And, I think they don't include dependencies in the package. This looks like a potential problem in the future when I try to install using my backups which I did manually. Do the package managers download and install dependencies if they don't exist?

One thing about backing up, is there a software to take an image of my system? And if there is, how does it do that? Now I have 2 partitions; one for / and one for /home (BTW, I hoped that my new /home partition would help me keeping my applications but no, it didn't help - So, why do we put it into another partition again? :) ). What would it do if I decide to go with 1 partition which includes them all?

I have many questions, because I am sick of downloading stuff over and over again :) I am trying to learn, and while trying to learn, I mess everything up so bad that it is easier to reinstall instead of 'trying' to fix it :)
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Re: Mint Backup Questions - To Avoid Downloading Again

Postby wayne128 on Sat Oct 01, 2011 8:25 pm

beer-in-box wrote:Hey, I am not sure where they are downloaded. So, I can't backup them now :)
And, I think they don't include dependencies in the package. This looks like a potential problem in the future when I try to install using my backups which I did manually. Do the package managers download and install dependencies if they don't exist?

One thing about backing up, is there a software to take an image of my system? And if there is, how does it do that? Now I have 2 partitions; one for / and one for /home (BTW, I hoped that my new /home partition would help me keeping my applications but no, it didn't help - So, why do we put it into another partition again? :) ). What would it do if I decide to go with 1 partition which includes them all?

I have many questions, because I am sick of downloading stuff over and over again :) I am trying to learn, and while trying to learn, I mess everything up so bad that it is easier to reinstall instead of 'trying' to fix it :)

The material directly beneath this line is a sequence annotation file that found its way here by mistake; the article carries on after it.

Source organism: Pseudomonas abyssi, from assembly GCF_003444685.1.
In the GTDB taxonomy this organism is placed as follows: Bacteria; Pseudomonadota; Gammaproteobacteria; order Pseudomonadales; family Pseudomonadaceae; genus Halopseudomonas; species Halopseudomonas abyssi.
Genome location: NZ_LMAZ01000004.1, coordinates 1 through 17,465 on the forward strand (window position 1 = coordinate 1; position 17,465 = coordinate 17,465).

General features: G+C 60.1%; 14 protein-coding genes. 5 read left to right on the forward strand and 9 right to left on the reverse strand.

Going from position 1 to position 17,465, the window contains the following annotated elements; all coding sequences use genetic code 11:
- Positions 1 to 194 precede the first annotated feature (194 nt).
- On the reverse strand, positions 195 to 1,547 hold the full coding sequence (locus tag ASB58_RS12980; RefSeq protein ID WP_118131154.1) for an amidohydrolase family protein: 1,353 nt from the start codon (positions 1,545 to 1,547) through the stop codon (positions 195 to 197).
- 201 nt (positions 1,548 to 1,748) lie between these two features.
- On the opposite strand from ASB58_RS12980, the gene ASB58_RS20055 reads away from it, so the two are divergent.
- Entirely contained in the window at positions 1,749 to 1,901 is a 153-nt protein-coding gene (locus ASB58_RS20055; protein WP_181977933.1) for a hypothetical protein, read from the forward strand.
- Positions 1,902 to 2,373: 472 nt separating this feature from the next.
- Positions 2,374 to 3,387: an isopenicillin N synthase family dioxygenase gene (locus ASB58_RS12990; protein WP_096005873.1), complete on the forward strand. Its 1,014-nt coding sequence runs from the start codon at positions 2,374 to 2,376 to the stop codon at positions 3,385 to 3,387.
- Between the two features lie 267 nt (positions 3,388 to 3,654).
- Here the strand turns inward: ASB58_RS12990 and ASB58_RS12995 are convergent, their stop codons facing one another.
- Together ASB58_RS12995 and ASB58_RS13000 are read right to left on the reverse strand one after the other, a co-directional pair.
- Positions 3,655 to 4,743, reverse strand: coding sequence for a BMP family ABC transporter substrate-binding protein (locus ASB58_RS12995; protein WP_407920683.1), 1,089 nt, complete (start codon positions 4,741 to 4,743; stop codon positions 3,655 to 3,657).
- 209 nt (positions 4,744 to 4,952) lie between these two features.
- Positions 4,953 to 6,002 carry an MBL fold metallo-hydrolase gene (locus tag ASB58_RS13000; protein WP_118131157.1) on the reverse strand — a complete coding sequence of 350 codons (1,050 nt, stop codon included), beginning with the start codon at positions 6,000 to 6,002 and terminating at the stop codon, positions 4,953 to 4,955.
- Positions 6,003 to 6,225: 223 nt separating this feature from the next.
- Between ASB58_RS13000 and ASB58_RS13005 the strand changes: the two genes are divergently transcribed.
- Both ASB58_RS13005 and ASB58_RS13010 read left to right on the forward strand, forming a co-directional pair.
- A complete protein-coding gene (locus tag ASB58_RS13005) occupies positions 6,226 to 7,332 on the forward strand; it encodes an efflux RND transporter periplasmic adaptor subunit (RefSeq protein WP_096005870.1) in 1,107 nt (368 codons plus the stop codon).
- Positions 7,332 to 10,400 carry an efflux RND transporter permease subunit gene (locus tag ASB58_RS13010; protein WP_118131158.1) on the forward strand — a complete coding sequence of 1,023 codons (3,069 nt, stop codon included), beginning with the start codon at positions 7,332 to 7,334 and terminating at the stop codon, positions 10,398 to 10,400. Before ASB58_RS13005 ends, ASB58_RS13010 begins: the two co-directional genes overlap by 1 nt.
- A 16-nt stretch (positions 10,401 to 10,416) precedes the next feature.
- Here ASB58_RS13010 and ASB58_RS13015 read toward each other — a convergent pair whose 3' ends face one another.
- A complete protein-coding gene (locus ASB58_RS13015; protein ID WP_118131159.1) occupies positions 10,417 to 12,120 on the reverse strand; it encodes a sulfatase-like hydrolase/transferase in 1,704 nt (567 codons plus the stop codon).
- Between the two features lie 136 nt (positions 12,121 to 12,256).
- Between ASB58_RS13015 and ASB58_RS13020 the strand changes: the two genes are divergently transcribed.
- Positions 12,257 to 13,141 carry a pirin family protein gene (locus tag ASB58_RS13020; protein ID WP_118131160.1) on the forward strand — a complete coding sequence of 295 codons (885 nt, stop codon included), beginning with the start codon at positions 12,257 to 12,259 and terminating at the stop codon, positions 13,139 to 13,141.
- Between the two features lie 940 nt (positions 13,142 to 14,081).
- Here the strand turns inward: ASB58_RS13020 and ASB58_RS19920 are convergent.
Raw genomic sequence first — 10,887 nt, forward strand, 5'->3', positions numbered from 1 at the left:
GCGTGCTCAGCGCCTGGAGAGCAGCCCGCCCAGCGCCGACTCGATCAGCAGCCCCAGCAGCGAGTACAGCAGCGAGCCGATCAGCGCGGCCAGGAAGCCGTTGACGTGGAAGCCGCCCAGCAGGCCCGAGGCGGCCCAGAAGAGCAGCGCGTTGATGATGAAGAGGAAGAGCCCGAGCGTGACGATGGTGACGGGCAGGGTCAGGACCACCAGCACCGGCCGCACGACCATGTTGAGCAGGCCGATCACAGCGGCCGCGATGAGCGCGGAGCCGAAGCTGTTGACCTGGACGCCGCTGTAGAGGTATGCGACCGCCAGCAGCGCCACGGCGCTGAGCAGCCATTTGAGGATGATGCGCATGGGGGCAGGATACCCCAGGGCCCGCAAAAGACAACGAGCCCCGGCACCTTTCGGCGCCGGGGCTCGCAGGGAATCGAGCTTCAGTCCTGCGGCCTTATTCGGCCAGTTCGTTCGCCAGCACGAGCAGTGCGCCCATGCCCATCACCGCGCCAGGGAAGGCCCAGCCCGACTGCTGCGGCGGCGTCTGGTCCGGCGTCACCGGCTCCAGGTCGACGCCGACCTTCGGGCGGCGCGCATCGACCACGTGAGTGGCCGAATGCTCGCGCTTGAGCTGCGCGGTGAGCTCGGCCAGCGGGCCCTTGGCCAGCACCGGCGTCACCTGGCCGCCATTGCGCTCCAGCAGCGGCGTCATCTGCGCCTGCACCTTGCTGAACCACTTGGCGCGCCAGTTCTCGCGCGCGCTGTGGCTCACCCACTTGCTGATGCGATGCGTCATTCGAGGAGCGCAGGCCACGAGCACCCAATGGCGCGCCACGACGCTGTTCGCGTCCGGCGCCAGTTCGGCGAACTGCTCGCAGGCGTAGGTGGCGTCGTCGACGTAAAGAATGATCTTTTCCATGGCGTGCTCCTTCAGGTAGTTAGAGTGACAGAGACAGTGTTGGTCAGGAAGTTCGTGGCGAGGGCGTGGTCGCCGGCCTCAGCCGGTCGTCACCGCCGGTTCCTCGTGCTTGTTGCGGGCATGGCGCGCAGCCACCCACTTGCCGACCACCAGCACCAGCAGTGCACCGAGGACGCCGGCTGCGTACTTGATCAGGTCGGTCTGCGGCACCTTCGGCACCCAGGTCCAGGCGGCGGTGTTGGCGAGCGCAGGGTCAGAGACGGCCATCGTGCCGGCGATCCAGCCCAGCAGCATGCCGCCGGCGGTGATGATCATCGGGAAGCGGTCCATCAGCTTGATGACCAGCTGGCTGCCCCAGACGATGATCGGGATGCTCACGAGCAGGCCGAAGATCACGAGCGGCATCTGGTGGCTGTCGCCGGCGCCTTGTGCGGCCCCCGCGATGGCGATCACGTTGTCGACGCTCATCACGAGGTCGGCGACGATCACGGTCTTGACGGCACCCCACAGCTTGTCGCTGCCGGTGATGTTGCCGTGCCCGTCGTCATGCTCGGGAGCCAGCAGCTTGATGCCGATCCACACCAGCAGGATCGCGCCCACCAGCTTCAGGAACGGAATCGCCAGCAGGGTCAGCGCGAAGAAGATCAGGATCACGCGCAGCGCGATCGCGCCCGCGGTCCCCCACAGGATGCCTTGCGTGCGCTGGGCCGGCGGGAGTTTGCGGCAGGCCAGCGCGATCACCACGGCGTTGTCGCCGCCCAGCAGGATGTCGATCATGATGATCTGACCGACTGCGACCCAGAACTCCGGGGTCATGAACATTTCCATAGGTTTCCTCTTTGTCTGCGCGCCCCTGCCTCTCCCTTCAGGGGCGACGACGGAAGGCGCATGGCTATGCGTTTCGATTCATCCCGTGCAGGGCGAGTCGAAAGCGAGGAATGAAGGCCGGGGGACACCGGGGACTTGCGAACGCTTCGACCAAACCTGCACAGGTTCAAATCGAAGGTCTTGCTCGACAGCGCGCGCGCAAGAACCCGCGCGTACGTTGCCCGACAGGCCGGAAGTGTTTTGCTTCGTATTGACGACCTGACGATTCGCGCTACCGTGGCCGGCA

It is easy to Clone your installation and keep it at outside the computer such as a usb stick or usb drive's partitions.
The common ones use for cloning are
clonezilla
fsarchiver
remastersys ( i think this one has 4G limit)
gparted

for me I use lazy method, just use gparted to copy and paste partition.
when I need to re-install clone, use gparted to copy and paste partitions to the hard disk, then install grub.
also , as I multiboot a lots, I put one OS on one partition, so that it is easier for me to clone just one partition for that OS. I try to be as simple as possible so that I have easier life.
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Re: Mint Backup Questions - To Avoid Downloading Again

Postby beer-in-box on Sat Oct 01, 2011 8:47 pm

Hi wayne128, thank you for your answer!

Now I have some more questions :) How do you restore the partition you cloned? And how the process goes? I mean, if I just copied the partition, it wouldn't boot I guess. There should be some more extra steps, considering that I use windows too.

At the moment, I have a clean, updated and prepared instalation and I want to get an image of it before messing it up :)
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Re: Mint Backup Questions - To Avoid Downloading Again

Postby wayne128 on Sat Oct 01, 2011 8:51 pm

beer-in-box wrote:Hi wayne128, thank you for your answer!

Now I have some more questions :) How do you restore the partition you cloned? And how the process goes? I mean, if I just copied the partition, it wouldn't boot I guess. There should be some more extra steps, considering that I use windows too.

At the moment, I have a clean, updated and prepared instalation and I want to get an image of it before messing it up :)



May be you can read this thread for a bit more details:
viewtopic.php?f=90&t=80360
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Re: Mint Backup Questions - To Avoid Downloading Again